I wanted to point this up because, often, TF Torrance, my homeboy and teacher, is known for his critique of Augustine’s theology, in general, which he identifies with what he calls the Latin Heresy. This heresy, for Torrance, is simply the idea that Augustine suffered too much from his commitment to neo-Platonism, and the inherent dualism (between the eternal and the temporal / the spiritual-material) therein. But in relief, Meconi might help provide a constructive point of rapprochement between Torrance and Augustine; at least when it comes to thinking soteriologically about a God-human relation.

 

1 David Vincent Meconi, S.J., “Augustine’s doctrine of deification,” in David Vincent Meconi, S.J. and Eleonore Stump eds., The Cambridge Companion to Augustine (Cambridge, UK: Cambridge University Press, 2014), 208.

2 Ibid., 212-13.

Is Southern Baptist ‘Traditionalism’ or Leighton Flowers’ ‘Provisionism’, Semi-Pelagian?: An Engagement with Adam Harwood’s Essay

Is Provisionism or Southern Baptist Traditionalism semi-Pelagian? That is the question Dr. Adam Harwood attempts to answer in the negative. In other words, in a short essay he wrote for the Journal for Baptist Theology and Ministry he sets out to demonstrate the way that Traditionalism or Leighton Flowers’ Provisionism definitionally elides the oft made charge that their respective soteriological position fits the historic bill of semi-Pelagianism.

I intend on engaging with Harwood’s essay by interrogating each of the sections that make up his total essay, respectively. The first section is entitled: Historical and Theological Definitions of Semi-Pelagianism Which are Contradicted by the Traditional Statement. I will limit myself to engaging solely with what Harwood presents in his essay. In other words, I will not engage with the Traditional Statement (TS) directly; instead, I will engage with the way that Harwood represents the TS in his essay—and trust that he accurately represents his own soteriological tradition accurately.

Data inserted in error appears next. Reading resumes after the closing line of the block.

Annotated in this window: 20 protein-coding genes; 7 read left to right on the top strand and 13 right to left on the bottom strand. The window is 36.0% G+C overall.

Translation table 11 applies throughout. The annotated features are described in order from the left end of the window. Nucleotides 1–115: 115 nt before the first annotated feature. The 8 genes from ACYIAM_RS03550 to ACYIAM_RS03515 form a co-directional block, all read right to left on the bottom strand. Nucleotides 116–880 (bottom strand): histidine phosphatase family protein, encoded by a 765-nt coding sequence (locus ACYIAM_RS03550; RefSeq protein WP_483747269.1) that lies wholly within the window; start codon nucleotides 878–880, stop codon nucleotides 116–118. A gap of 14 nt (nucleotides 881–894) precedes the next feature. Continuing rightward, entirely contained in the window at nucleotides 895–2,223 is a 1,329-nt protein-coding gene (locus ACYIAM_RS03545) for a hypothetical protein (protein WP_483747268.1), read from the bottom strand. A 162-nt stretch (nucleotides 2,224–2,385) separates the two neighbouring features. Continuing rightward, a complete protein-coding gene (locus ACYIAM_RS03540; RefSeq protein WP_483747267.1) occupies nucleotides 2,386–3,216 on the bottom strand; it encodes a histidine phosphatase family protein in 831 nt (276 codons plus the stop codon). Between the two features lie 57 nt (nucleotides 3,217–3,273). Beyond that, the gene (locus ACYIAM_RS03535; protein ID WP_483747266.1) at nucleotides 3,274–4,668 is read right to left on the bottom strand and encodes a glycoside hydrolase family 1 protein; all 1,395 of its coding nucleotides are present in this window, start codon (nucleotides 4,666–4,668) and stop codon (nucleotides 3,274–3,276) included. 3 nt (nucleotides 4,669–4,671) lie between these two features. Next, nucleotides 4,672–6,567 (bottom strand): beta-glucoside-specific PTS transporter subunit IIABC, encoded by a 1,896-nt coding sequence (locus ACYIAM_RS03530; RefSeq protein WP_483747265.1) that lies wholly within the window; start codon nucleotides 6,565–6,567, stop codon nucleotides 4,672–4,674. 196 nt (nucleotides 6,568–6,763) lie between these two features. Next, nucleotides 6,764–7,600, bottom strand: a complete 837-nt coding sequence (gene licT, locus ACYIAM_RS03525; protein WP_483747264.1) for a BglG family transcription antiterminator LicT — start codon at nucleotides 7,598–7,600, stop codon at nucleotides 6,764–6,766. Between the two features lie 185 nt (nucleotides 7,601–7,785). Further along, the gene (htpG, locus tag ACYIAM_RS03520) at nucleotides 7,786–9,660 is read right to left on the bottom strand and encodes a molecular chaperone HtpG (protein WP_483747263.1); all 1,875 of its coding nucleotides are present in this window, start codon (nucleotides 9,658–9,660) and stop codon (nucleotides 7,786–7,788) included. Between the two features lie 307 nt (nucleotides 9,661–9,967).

Harwood writes the following with reference to his thesis:

Shedding a false charge can be difficult. Consider as an example McCarthyism in the 1950s. A person publicly accused of belonging to the Communist Party had difficulty shaking the accusation. “You’re a Communist. Prove you’re not!” How does one disprove such an accusation? Those who affirm “A Statement of the Traditional Southern Baptist Understanding of God’s Plan of Salvation” (TS) find themselves in a similar situation. Claims have been made that the TS is, or appears to be, semi-Pelagian. This chapter seeks to disprove the charge in four ways. First, historical and theological definitions of semi-Pelagianism will be provided and will be shown to be contradicted by claims in the TS. Second, it will be demonstrated that the theological claims made at the Second Council of Orange (529) fail to indict the TS as unbiblical. Third, the historical-theological context of fifth-century semi-Pelagianism suggests that the historical debate has no connection to the current conversation among Southern Baptists regarding the TS. Fourth, errors will be exposed in an early assessment of the TS. [1]

Here we see the way he will organize the entirety of his essay. To the point of this riposte, we will simply engage with his first section, first, and then proceed, through forthcoming blog posts, to engage with the rest in succession.

His first section is terse and right to the point. He offers examples, from various theological dictionaries, of what semi-Pelagianism is generally understood to be. He then, as a counter, offers quotes from the TS which he claims offers the ‘proof’ that TS (or Provisionism) does not fit the definitional frame of how historic semi-Pelagianism is typically (and universally) characterized. In order to review his argument, I will now share the definitions he appeals to in order to establish the entailments of semi-Pelagianism, and then the quotes from the Southern Baptist Traditional Statement that Harwood believes demonstrates beyond a shadow of a doubt that the TS understanding of salvation does not fall prey to the charge of being semi-Pelagian.

Definitions of Semi-Pelagianism

It “maintained that the first steps towards the Christian life were ordinarily taken by the human will and that grace supervened only later.” – The Oxford Dictionary of the Christian Church

 It “affirmed that the unaided will performed the initial act of faith” and “the priority of the human will over the grace of God in the initial work of salvation.” – Evangelical Dictionary of Theology 

“The semi-Pelagians claimed that sinners make the first move toward salvation by choosing to repent and believe.” Also, “The semi-Pelagian scheme of salvation thus may be described by the statement ‘I started to come, and God helped me.’” – Integrative Theology